As an Israeli company, Young Engineers has a particularly special connection with Jewish communities worldwide and, to this end, has generated much interest from Jewish schools and educators across the world, supported by the company’s active approach to cultivating such ties. The Jewish community in Vancouver – and the wider British Columbia area – has been identified as having potential for being a flag-bearer for the company in Canada. The company is open to potential franchisees from across British Columbia. Find out more by visiting youngeng.net/franchise or by emailing [email protected].
The concept of SoftWheel was initially imagined as an improvement for wheelchairs, but its potential uses are numerous. (photo from SoftWheel)
While new patents and inventions appear all the time, they don’t often aim at a mainstay, like the common wheel, which has had the same design for thousands of years.
Many inventors have focused on how a wheel connects to a vehicle through different suspension systems. An Israeli startup has infused the suspension right into the wheel itself, with a selective shock absorption system.
Dubbed “SoftWheel,” the concept was imagined by Israeli farmer Gilad Wolf when, a few years ago, he broke his pelvis and was confined to a wheelchair.
“Sitting on one of the more sturdy wheelchairs, having to manoeuvre around his fields, Gilad decided to design an improved model with suspension,” said Ronny Winshtein co-founder, inventor and former chief executive officer of SoftWheel.
Wolf partnered with some colleagues and an Israeli nonprofit organization for rehabilitation technologies called Milbat and, together, they approached Tel Aviv-based Rad-Biomed Accelerator to assist in funding and developing the project.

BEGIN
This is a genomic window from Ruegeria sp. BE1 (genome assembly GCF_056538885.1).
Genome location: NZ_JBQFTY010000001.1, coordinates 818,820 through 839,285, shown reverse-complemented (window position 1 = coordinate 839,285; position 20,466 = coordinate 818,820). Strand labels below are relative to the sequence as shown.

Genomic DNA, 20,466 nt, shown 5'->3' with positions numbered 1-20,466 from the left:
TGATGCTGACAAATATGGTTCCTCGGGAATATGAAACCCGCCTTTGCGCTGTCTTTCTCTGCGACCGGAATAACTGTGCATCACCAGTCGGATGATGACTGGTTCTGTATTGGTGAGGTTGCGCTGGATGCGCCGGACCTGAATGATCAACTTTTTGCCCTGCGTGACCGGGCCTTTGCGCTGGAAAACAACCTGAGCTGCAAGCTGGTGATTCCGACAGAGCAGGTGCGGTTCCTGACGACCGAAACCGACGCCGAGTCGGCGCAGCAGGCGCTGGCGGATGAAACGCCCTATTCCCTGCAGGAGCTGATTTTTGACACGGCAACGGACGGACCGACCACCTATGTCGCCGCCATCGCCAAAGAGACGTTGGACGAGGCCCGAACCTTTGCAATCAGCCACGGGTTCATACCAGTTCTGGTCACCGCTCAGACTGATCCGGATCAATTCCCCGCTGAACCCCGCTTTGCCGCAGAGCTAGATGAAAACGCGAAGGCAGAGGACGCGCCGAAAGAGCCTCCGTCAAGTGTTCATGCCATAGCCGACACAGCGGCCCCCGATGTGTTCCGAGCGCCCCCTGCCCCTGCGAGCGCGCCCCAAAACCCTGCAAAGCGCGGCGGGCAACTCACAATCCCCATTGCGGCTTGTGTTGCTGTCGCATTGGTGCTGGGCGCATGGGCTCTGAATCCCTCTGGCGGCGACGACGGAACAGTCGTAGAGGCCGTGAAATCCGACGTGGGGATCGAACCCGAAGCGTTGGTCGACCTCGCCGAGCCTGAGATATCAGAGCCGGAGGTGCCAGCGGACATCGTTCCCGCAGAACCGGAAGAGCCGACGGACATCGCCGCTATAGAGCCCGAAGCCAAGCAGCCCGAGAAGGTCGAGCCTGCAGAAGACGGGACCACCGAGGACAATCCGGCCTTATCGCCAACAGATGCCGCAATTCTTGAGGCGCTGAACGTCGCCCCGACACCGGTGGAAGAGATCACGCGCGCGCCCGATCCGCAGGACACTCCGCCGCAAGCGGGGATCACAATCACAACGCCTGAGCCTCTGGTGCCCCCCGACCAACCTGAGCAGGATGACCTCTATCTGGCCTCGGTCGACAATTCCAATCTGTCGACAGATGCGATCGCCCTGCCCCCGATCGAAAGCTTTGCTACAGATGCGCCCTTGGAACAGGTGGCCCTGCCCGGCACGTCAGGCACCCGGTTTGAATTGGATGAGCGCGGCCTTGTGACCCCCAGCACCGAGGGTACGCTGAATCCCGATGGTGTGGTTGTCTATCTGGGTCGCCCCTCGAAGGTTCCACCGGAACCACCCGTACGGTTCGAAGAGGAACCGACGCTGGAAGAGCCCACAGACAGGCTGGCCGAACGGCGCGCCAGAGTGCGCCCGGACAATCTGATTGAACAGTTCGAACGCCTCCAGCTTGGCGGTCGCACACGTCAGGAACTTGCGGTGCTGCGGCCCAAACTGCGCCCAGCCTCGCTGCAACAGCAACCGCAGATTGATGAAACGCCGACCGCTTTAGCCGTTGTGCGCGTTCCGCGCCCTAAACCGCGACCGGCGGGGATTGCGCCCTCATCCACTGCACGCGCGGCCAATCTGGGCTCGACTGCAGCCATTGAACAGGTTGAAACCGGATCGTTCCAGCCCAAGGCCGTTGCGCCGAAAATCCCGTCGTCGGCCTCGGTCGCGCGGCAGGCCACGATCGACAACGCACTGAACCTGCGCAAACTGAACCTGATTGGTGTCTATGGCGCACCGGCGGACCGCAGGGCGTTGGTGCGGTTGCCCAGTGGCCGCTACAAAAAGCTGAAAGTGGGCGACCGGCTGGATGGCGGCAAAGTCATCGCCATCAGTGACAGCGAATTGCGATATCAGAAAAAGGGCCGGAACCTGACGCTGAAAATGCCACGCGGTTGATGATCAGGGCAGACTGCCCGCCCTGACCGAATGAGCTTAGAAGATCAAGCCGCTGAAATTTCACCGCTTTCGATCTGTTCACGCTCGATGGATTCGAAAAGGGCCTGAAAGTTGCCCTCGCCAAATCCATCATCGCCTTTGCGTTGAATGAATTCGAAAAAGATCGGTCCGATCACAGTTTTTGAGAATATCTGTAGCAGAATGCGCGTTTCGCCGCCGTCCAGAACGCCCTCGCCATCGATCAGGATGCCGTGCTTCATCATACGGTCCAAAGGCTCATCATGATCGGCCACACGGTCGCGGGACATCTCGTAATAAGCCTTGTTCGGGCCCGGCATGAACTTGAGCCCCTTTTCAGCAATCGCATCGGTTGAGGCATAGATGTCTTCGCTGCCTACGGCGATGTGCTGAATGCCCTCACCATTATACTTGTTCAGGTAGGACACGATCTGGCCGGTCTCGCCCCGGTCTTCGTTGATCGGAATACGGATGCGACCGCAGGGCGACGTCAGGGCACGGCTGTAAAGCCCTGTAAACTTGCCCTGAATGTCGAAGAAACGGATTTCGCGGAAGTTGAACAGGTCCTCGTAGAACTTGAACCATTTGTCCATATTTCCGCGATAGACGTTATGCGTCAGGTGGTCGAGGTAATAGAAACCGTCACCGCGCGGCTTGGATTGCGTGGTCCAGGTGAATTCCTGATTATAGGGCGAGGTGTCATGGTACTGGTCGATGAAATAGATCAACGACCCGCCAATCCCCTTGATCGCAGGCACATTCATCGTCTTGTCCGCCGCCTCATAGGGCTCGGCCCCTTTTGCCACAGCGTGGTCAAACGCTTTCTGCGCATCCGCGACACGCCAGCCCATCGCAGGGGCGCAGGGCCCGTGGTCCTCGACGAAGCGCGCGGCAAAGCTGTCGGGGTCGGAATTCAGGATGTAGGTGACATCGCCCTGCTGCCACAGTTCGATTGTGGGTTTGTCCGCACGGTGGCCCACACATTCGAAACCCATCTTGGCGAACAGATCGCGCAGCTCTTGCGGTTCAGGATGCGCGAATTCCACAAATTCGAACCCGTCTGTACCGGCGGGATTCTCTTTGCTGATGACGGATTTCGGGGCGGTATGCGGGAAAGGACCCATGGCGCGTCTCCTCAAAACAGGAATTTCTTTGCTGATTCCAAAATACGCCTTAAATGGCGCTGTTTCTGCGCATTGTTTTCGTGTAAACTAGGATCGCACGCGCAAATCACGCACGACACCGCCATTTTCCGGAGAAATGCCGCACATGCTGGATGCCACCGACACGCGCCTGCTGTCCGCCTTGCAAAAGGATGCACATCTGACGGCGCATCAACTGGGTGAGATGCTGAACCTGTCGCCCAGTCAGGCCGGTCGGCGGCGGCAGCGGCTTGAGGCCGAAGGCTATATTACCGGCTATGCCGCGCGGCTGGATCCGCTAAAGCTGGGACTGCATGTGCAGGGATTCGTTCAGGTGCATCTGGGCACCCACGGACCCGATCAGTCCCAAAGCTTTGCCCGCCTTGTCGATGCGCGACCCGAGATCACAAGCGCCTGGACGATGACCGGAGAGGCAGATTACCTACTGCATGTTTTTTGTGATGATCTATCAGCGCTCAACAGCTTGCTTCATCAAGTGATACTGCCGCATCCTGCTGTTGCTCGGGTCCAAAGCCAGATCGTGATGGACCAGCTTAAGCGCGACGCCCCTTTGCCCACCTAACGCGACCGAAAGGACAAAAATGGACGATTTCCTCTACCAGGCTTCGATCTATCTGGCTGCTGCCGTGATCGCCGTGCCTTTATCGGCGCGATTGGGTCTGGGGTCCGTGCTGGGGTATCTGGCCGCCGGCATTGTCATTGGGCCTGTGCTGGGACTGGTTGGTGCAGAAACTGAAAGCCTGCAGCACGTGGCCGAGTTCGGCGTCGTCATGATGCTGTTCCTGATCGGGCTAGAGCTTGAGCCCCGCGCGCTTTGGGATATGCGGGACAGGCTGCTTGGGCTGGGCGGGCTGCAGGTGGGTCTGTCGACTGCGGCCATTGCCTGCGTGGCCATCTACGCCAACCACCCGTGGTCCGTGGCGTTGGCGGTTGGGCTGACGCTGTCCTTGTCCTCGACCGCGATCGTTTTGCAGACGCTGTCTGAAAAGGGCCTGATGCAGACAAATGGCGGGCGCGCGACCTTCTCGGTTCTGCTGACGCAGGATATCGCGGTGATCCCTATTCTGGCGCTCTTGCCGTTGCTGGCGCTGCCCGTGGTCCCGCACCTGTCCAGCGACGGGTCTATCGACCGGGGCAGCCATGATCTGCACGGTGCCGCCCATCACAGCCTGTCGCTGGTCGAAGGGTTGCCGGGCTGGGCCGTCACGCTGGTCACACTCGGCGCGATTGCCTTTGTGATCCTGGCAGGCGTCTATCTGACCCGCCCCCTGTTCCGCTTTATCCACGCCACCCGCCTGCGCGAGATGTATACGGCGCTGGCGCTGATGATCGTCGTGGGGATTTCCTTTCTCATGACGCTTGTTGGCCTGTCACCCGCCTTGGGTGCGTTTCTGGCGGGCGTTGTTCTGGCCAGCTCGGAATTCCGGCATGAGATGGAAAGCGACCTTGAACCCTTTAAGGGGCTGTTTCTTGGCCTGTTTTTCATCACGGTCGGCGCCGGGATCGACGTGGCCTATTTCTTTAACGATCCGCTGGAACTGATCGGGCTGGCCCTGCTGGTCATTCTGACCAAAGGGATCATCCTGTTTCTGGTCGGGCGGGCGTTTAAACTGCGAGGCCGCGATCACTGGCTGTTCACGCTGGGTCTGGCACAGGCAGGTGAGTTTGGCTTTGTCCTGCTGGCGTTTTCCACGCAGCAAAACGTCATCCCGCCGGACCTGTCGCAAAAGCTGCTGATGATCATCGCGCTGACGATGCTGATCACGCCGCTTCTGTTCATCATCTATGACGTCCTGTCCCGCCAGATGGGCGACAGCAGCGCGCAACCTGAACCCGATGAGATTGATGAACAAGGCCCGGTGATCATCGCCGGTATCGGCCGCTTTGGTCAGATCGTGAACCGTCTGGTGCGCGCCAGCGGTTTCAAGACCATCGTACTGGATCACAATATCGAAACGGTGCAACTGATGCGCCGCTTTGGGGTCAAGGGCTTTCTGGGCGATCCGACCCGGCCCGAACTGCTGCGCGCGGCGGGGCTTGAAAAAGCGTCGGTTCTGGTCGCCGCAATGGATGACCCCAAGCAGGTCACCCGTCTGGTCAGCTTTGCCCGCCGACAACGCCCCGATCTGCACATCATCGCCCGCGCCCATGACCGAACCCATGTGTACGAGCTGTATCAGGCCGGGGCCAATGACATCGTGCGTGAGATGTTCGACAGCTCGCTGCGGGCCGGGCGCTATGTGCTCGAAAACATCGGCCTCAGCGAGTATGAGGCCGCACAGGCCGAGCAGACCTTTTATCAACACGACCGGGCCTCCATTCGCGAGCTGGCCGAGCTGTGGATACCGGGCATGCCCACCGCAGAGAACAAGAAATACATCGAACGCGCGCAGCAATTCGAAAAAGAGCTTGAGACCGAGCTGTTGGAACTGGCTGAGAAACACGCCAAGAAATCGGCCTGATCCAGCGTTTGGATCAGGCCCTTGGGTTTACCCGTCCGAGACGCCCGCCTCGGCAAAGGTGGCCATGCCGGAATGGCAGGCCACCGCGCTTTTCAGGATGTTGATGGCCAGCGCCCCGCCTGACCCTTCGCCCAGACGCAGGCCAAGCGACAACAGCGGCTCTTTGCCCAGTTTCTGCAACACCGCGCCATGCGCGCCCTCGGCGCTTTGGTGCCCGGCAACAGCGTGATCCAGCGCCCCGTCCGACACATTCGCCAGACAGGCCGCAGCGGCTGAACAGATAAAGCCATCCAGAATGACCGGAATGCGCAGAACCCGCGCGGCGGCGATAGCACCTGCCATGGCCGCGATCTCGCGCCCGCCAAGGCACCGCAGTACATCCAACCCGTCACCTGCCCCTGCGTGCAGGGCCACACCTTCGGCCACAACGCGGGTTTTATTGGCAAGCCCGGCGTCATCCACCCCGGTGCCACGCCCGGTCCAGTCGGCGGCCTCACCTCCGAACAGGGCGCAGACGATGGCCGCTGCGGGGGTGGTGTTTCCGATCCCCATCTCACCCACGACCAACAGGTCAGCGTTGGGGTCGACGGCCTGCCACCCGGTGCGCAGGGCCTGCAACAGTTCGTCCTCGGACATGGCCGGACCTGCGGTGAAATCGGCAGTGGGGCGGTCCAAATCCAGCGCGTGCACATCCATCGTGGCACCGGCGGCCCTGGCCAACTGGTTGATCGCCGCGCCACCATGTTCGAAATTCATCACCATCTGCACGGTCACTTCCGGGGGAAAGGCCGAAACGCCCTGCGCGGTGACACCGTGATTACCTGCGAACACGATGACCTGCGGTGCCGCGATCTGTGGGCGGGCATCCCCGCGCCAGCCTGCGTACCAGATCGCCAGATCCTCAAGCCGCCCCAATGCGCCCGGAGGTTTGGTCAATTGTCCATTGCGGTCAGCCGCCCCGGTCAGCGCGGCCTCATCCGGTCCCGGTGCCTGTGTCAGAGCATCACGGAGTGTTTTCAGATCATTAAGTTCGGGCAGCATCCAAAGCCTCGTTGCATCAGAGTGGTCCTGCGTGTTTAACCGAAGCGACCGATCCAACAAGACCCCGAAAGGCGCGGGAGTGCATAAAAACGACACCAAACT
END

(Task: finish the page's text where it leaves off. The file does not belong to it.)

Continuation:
“Rad-Biomed CEO David Zigdon liked the idea but decided to come up with a product that would be disruptive in technology and market orientation,” said Winshtein.
With Winshtein, they decided they would put the suspension in the wheel and make it selective – i.e., to work only at high-magnitude shocks – otherwise, the wheel would remain purely round and concentric, functioning like any other wheel.
In 2011, SoftWheel was founded with this notion in mind, and it attracted some of the best and brightest players in Israel to the wheel business. One of them, Ziv-Av Engineering, assisted them in developing the wheel’s unique mechanism.
“Putting suspension into the wheel has many advantages, like giving you the freedom to plug in the suspension onto any frame you like,” said Daniel Barel, SoftWheel’s current CEO. “You can just pick one out of a catalogue. As well, the suspension covers 360 degrees of incoming shocks, rather than [the] linear shocks absorbers provided in most frames.”
Barel explained why a design like theirs had not been done until now. “With promise comes challenges, and having the shocks in the frame of a flexible wheel creates design challenges for the rest of the vehicle’s frame – a challenge fairly non-existent in wheelchairs.”